Is Your Business Ready For Disaster?
- Published on Tuesday, October 30, 2007
- Written by Scott Garig
California businesses have numerous disasters every day. With Earthquakes, Flooding, Hazardous Material Accidents, High Winds, Power Outages, and the occasional Structural Collapse due to metal fatigue. Who knows when such an incident will happen in YOUR VICINITY? This may cause damage and destruction to your company, serious injuries to your employees, shutdown your business operations, and cost you tens of thousands of dollars in litigation and compensation.
To reduce and eliminate these costly problems you must be prepared. Contingency and Emergency Action Planning is seriously important to ensure the safety of employees and to keep your company operating through an Environmental, or Technological "disruption".
Proper preparedness for such a catastrophe consists of a well coordinated on-site implementation of Disaster Recovery and Resumption Systems and Emergency Supply placement. Your Safety Committee should start with an assessment of the following five conditions, as outlined:
- Remote Sites versus Hot Sites: Permanent locations (satellites and subsidiaries which are distant to your main operation; as compared to temporary (on-site) operating centers, such as trailers.
- Complete plan testing and evaluation: Simulated Exercises which put theory into action. This coordinates all areas into an effective operation, where everyone does their assigned jobs to test their strenghths and weaknesses. This also helps to prevent panic, and restore professionalism in an actual crisis.
- Hazards Identification: Structural Facilities, Office and Data Systems, Equipment Security, Lifelines and Utilities, Stock and Vehicular storage areas, the list is almost endless.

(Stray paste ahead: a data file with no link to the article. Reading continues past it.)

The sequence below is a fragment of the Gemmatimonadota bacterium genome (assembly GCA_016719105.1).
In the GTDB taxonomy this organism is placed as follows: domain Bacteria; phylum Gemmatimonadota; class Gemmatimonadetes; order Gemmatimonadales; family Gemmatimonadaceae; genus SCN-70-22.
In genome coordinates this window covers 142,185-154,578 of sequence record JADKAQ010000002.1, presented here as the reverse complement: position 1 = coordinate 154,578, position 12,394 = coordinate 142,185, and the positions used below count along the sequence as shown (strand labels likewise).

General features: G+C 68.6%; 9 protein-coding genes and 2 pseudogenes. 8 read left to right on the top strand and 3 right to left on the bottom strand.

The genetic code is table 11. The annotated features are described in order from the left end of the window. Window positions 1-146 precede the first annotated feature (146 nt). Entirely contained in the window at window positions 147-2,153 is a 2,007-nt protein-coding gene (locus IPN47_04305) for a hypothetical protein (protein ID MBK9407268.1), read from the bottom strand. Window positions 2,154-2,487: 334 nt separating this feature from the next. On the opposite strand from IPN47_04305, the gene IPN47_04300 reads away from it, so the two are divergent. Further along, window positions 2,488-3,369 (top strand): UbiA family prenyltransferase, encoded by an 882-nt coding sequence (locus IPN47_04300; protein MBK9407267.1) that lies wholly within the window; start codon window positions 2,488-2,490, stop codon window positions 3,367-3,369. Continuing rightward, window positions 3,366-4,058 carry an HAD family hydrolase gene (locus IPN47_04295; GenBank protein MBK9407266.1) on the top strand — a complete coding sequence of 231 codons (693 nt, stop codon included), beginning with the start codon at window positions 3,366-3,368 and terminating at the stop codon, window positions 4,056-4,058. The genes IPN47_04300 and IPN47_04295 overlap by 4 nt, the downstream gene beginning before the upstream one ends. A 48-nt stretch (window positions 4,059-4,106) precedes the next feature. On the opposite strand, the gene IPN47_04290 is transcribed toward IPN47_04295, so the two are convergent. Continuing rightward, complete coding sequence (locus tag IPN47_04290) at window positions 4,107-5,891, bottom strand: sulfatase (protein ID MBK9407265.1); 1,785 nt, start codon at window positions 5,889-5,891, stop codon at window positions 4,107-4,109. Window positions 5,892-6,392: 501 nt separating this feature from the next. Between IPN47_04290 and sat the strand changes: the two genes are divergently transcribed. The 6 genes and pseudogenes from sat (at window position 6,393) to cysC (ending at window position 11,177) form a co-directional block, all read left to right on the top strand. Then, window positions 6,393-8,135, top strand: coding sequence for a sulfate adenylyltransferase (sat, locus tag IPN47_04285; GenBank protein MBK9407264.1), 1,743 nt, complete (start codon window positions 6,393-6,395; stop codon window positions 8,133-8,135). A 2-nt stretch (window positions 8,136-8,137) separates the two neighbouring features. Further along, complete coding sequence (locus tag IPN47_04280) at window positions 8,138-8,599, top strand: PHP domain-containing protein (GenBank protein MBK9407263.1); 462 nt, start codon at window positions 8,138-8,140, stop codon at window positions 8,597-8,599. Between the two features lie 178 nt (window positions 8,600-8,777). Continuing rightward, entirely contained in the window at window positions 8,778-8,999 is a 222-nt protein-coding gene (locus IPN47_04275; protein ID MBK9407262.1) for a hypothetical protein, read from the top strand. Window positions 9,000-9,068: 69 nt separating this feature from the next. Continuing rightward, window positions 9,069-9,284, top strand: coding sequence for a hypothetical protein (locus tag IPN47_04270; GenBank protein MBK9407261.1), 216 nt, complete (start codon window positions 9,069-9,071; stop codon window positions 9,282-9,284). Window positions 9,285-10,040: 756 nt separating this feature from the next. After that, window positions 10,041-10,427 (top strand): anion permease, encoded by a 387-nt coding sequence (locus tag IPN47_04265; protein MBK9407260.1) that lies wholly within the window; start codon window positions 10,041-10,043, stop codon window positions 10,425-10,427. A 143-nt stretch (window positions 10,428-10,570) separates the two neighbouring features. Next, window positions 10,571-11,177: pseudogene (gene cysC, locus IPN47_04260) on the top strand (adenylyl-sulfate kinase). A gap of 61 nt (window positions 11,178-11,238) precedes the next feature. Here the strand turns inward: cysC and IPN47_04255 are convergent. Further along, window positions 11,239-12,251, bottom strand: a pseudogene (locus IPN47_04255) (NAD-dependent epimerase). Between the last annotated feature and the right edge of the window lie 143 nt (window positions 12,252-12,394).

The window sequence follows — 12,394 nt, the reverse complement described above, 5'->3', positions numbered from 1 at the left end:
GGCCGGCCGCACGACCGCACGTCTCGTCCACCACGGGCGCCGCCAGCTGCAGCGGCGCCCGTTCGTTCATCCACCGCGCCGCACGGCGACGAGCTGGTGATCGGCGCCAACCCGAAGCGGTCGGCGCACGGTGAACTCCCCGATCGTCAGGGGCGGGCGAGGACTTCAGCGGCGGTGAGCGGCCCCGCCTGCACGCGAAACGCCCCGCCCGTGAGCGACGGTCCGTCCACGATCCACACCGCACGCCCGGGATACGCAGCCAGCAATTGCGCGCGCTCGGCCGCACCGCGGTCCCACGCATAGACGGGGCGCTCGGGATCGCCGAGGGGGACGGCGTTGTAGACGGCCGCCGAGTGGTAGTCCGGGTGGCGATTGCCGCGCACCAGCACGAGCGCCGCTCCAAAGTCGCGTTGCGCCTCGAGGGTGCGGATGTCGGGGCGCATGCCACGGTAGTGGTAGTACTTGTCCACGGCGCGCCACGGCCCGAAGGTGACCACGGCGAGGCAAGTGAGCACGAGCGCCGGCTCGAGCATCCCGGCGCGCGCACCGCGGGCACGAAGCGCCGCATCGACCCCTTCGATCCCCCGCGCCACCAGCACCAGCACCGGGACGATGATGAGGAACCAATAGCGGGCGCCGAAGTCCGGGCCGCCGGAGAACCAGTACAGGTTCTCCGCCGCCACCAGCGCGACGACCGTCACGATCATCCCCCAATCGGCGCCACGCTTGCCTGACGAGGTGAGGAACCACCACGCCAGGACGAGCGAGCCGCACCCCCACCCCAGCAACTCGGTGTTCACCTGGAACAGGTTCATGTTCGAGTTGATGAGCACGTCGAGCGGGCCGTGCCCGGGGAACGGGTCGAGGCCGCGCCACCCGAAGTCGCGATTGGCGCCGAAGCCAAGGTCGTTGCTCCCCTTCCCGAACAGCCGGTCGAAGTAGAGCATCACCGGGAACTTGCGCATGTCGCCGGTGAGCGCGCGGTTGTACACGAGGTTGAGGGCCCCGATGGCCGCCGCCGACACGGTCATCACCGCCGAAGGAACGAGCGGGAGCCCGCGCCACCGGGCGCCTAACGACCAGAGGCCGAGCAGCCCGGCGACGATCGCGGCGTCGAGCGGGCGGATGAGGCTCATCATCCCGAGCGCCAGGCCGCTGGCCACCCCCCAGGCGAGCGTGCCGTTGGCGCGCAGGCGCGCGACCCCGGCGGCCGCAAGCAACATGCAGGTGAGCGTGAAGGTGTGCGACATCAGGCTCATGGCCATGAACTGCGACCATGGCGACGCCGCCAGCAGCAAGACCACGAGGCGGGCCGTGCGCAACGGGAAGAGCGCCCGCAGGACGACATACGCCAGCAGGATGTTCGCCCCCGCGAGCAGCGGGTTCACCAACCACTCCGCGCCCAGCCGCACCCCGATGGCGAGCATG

- Survival Supplies: Food and Water for a minimum of three days, for EACH PERSON...including your stranded clients and delivery persons. Blankets, First Aid and Medical "Trauma" kits; Hygiene and other sanitation items; and don't forget about the temporary Morgue.
- Personnel: Life Safety skills and techniques: Your staffing should be trained in Disaster First Aid, CPR, Corporate Survival and Industrial Safety, and the fundamentals of Search and Rescue. You may want to consider Basic Fire Suppression, Survey and Control of Hazards, and possibly even an orientation to Emergency Radio Communications.
- Helpful Techniques of Employee Education: Personnel will learn more effectively in an environment they are comfortable in, rather than an offsite "classroom". You may use a lounge, break room, a large work area (clean, of course), or even a conference room. Provisions of proper refreshment helps with attentiveness, such as: fresh fruit, cool juices and herbal teas, as compared to certain hot drinks, donuts, and other sugar infested snacks which seem to cause drowsiness or nervous fidgeting to some people.
The instructors you choose to train your personnel should have the proper experience in the respective fields of Emergency Management and related specialties, and have taught through various agencies which would prove their versatile experience. Examples are the American Heart Association and the Mine Safety and Health Administration (U.S. Department of Labor), to name a few.
There are legal and theoretical reasons for personnel training. When a disaster occurs, the personnel on site are the "First Responders". Mainly, they need this education to be able to help their injured co-workers, especially if the disaster is such as one that covers a large geographical area and the Fire Department is unable to respond.
Also, under the circumstances of current Occupational Safety and Health regulations, Disaster is classified as a "potential and unforeseen hazard", and therefore must be included in the SB 198 program. This means there must be a curriculum of continuing training, and safety updates which is necessary education for your own protection, both in the physical and liability sense.
All your Contingency plans and employee training will then go hand in hand with your completed Cal-OSHA Injury and Illness Prevention Plan. This is one of those OSHA "Gray Area traps". As we should all know, "Better safe, than sorry" IS BETTER than "Live, and learn (the hard way!)."
Scott Garig is the Chief Executive Officer, and co-founder of the California Regional Emergency and Disaster Services, which provides Consulting and Education.